4. Disadvantage: there is a good chance that some portion of your audience has already formed an opinion about the specific music, and so will deem it “not my taste”, “annoying”, or “overplayed” before you’ve had a chance to wow them with the whole presentation.

For picking commercial music, my tips are:

  1. Pay attention to what your children listen to. At 7 this can be hard, and maybe not overly productive (our 7-year-olds didn’t have a “group think” music taste and listened to just whatever we gave them to listen to … ) This is easier with older children.
  2. Listen to music yourself and try to judge what they’d like. Almost certainly, they’ll like music you find mildly “too old” for them, so skew that way.

Finally, if you are going to use music bought online, be aware of the effects of DRM. While iMovie will allow you to put a protected audio file in as background music, Final Cut will not. You will need to “de-DRM” it first (for instance, by burning it to a CD and ripping it back in as MP3 or unprotected AAC).

Creative Commons

With Creative Commons music, I’d tend to trend non-lyrical. I’d start at Jamendo for a good selection of CC music. Obviously, no one is ever going to have heard of any of this music, so you’ll not get the immediate connection you’d get with your audience using commercial music. Still, it’s legal, it’s fresh, and it can blend in with the background or stand out based on your own preference.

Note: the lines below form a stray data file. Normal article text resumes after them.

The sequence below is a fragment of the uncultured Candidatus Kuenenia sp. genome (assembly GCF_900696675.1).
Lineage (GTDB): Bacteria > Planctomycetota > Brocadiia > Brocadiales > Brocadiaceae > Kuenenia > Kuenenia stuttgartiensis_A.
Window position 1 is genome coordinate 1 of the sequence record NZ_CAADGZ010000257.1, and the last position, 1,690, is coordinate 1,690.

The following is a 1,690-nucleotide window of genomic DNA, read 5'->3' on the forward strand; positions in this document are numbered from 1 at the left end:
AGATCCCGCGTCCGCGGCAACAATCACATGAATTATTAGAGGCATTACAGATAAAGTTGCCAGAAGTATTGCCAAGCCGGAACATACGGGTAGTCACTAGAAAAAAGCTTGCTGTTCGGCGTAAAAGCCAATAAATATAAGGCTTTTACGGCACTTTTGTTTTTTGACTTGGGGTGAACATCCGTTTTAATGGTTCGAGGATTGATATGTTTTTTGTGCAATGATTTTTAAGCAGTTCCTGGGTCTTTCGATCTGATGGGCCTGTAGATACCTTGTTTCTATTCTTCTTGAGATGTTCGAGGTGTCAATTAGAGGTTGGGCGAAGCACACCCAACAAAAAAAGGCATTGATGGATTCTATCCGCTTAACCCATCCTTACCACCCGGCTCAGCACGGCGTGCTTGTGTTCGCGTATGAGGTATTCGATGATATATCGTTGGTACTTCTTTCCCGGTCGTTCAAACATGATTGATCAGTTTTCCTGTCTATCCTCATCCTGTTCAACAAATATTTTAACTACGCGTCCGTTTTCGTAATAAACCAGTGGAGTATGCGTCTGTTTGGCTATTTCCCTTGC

Tips:

  1. “Creative Commons” does not mean free use. There are several rights which may or may not be granted by a particular license. Please pay attention to what you can do with an album freely! Jamendo puts a “Your rights on this album” block off to the right. If you see a “=” sign in a circle, it means you are not allowed to alter or build upon the album. If you do a search, click on “Advanced Search” when viewing results, tick the “Find content I can modify, adapt or build upon” checkbox, and click “Ok”. The Creative Commons license very specifically terms what we are talking about (synching pictures to a CC’d soundtrack) as an Adaptation, and this is reflected in the “build upon” right. Also pay attention to the “Share Alike” requirement: this means that your slideshow will need to adopt the specific CC license granted by the music author.
  2. Often a right is not generally given, but contacting the author directly will allow you to use it. Where this differs from the same situation in the commercial music case is that you are much more likely to get a 24-hour response from an email to a CC artist than you would from Queen or Survivor (or whatever their particular rights-holding organizations are).